“Since , O Mazda from the beginning, Thou didst create soul and body, mental power and knowledge , and since Thou didst bestow to mankind the power to act , speak and guide , you wished that everyone should chose their own faith and path freely.”

Zaratostra - Yasna 31, Verse 11

One who always thinks of his own safety and profit, how can he love the joy-bringing Mother Earth? The righteous man that follows Asha's Law shall dwell in regions radiant with Thy Sun, the abode where wise ones dwell.”

Zaratostra Yasna, Verse 2

Monday, January 17, 2011

Abstract for the Symposium by Marcia Nugent

Sensing the difference:  memory of identity through symbol in the ancient world by Marcia Nugent
Senses are an integral part of memory formation and recall.  What we see, taste, smell, touch and the repetitive acts we perform are powerful embodied memories of who we are and our place in the world.   Memory can transcend time and space through the use of symbols – the most common being the transmission of meaning through written language.  Seeking to understand the identity of prehistoric cultures for which we have no translated record of individual or group memories is a greater challenge.  This paper examines the role of the botanic motif in the Bronze Age to reveal the identity of the peoples of the Cycladic Islands of the Aegean Sea.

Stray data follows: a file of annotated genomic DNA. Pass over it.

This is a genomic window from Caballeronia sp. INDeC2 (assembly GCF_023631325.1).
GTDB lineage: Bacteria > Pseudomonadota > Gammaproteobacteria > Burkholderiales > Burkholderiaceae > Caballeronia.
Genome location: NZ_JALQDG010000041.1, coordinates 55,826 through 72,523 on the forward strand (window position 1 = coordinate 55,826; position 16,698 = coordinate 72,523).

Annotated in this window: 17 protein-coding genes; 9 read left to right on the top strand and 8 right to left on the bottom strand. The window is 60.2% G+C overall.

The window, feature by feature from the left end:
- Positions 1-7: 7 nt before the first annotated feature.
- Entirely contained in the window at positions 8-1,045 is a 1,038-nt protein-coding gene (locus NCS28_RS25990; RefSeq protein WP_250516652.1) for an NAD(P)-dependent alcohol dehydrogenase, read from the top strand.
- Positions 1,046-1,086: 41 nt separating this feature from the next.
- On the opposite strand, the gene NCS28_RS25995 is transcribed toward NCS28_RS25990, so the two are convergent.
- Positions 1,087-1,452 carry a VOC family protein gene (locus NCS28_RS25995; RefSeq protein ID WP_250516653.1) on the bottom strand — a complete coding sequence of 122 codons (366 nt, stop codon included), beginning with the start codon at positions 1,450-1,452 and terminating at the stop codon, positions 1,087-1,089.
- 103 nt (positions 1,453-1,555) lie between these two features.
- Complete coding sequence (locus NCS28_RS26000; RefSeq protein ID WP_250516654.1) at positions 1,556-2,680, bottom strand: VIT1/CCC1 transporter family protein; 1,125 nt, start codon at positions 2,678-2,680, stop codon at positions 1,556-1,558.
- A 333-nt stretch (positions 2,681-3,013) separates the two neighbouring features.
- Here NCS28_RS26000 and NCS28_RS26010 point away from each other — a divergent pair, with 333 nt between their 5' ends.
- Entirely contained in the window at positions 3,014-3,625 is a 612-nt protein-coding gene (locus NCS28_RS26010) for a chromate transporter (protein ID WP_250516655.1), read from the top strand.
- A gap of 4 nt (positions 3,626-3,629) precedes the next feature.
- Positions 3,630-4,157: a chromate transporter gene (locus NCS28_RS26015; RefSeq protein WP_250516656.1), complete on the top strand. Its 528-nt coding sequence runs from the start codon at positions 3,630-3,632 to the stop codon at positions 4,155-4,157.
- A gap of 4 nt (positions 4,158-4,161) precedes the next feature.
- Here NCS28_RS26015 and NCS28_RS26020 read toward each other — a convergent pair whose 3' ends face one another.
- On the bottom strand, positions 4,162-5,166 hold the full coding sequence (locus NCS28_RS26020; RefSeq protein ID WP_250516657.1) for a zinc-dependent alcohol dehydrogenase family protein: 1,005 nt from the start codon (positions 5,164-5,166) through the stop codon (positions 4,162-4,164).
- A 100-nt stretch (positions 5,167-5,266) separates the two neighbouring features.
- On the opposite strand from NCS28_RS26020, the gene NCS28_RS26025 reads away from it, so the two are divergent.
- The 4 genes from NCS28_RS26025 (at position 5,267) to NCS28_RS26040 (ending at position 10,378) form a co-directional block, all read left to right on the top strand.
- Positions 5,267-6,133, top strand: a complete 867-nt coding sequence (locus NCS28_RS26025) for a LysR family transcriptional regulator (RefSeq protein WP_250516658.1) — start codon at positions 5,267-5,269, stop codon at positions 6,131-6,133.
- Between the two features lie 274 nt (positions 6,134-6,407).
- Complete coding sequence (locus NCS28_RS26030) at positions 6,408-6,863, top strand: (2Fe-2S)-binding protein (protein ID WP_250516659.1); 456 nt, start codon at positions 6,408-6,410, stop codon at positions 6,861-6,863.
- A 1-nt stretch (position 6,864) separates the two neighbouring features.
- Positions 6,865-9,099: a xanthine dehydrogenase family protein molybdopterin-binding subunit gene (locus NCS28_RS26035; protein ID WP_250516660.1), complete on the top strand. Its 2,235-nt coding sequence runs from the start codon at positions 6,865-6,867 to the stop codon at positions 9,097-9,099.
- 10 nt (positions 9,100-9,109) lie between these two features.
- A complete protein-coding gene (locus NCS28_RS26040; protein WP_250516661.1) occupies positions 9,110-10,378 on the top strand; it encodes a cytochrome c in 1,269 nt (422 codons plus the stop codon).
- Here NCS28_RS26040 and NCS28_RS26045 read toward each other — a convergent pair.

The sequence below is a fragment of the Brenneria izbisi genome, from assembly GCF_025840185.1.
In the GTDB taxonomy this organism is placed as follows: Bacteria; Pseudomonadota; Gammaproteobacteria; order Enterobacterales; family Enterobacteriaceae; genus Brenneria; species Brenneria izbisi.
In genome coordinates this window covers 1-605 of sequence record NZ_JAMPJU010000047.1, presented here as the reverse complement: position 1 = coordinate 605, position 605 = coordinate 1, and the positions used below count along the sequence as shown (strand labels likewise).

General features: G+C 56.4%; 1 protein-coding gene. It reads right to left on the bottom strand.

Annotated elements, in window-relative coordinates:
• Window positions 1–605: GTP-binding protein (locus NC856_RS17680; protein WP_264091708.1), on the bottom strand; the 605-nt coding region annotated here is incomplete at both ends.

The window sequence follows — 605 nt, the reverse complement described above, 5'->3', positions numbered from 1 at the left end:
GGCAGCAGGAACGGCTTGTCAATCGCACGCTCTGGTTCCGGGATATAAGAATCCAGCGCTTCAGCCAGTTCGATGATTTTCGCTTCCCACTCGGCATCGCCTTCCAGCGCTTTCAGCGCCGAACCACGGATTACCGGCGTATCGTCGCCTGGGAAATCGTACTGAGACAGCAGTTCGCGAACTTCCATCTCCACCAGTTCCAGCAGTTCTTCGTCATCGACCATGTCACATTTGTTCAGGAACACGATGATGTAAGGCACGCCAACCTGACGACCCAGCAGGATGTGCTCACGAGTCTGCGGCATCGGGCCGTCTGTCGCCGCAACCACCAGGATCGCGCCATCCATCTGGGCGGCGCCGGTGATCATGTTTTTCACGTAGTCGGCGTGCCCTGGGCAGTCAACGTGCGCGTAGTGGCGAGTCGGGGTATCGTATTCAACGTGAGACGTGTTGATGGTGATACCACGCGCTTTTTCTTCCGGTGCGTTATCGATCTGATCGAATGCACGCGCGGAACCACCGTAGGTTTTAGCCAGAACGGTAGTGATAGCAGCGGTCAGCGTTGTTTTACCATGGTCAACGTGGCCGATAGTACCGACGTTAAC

Marcia is a PhD candidate in the Centre for Classics and Archaeology, researching a thesis entitled “Botanic Motifs of the Bronze Age Cycladic Islands: Identity, Belief, Ritual and Trade”.  Marcia has been a recipient of the Norman MacGeorge scholarship and published on her thesis topic in local and international publications.  Her interest in contextual interpretation of prehistoric iconography to reveal the living experiences of the peoples of the Cyclades has drawn her into the transcultural identities research network, contemplating the markers and symbols of identity that link to embodied memory and its transmission across time and space.

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